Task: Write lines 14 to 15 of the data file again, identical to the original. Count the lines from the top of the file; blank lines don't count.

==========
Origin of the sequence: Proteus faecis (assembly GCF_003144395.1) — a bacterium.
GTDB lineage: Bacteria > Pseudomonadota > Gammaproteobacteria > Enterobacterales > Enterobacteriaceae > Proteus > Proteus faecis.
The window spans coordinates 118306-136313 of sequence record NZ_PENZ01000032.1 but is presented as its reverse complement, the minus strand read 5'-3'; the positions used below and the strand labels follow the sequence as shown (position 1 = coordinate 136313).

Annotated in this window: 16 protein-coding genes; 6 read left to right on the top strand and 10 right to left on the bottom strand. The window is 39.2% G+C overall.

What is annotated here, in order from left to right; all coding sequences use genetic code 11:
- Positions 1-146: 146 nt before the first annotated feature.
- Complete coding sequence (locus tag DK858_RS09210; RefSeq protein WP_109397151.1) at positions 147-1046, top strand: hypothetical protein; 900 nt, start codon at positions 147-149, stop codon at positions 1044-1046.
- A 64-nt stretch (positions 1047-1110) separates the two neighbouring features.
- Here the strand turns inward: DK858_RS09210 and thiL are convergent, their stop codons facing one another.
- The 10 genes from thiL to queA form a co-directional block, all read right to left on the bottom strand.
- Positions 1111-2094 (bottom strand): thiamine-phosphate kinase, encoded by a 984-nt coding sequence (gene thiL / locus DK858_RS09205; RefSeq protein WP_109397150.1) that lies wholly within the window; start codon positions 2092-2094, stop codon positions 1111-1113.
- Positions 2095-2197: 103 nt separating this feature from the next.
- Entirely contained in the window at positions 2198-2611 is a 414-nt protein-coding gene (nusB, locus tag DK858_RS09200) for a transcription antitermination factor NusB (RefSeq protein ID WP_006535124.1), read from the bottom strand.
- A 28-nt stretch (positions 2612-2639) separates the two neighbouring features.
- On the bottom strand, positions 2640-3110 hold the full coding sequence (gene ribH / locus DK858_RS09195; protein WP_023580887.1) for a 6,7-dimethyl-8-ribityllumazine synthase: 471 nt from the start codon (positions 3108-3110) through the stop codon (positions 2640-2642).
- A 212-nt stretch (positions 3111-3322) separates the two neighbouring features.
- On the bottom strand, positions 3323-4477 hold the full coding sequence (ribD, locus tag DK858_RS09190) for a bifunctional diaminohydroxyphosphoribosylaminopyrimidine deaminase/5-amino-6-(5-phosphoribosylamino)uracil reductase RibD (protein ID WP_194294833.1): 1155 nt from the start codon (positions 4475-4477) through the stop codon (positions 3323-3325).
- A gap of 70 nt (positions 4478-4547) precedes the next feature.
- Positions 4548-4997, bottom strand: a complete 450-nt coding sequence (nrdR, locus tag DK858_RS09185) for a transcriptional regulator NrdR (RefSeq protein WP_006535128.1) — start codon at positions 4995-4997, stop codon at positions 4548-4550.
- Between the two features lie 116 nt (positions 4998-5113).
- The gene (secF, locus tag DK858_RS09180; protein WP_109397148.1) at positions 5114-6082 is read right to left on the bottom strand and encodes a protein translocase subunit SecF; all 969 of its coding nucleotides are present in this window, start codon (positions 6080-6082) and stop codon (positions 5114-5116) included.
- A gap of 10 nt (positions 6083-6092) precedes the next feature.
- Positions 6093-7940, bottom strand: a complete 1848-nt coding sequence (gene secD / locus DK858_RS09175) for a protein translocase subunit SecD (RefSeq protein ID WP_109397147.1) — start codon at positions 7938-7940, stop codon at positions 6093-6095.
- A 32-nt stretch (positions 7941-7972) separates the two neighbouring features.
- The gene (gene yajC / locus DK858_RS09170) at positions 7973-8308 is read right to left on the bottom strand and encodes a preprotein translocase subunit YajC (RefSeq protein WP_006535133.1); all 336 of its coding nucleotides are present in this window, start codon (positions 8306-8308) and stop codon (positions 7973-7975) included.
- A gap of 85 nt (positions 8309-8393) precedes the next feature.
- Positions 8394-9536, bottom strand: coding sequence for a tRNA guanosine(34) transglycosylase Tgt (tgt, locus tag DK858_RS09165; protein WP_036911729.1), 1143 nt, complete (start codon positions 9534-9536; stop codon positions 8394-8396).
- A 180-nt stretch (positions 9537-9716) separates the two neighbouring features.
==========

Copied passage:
- A 28-nt stretch (positions 2612-2639) separates the two neighbouring features.
- On the bottom strand, positions 2640-3110 hold the full coding sequence (gene ribH / locus DK858_RS09195; protein WP_023580887.1) for a 6,7-dimethyl-8-ribityllumazine synthase: 471 nt from the start codon (positions 3108-3110) through the stop codon (positions 2640-2642).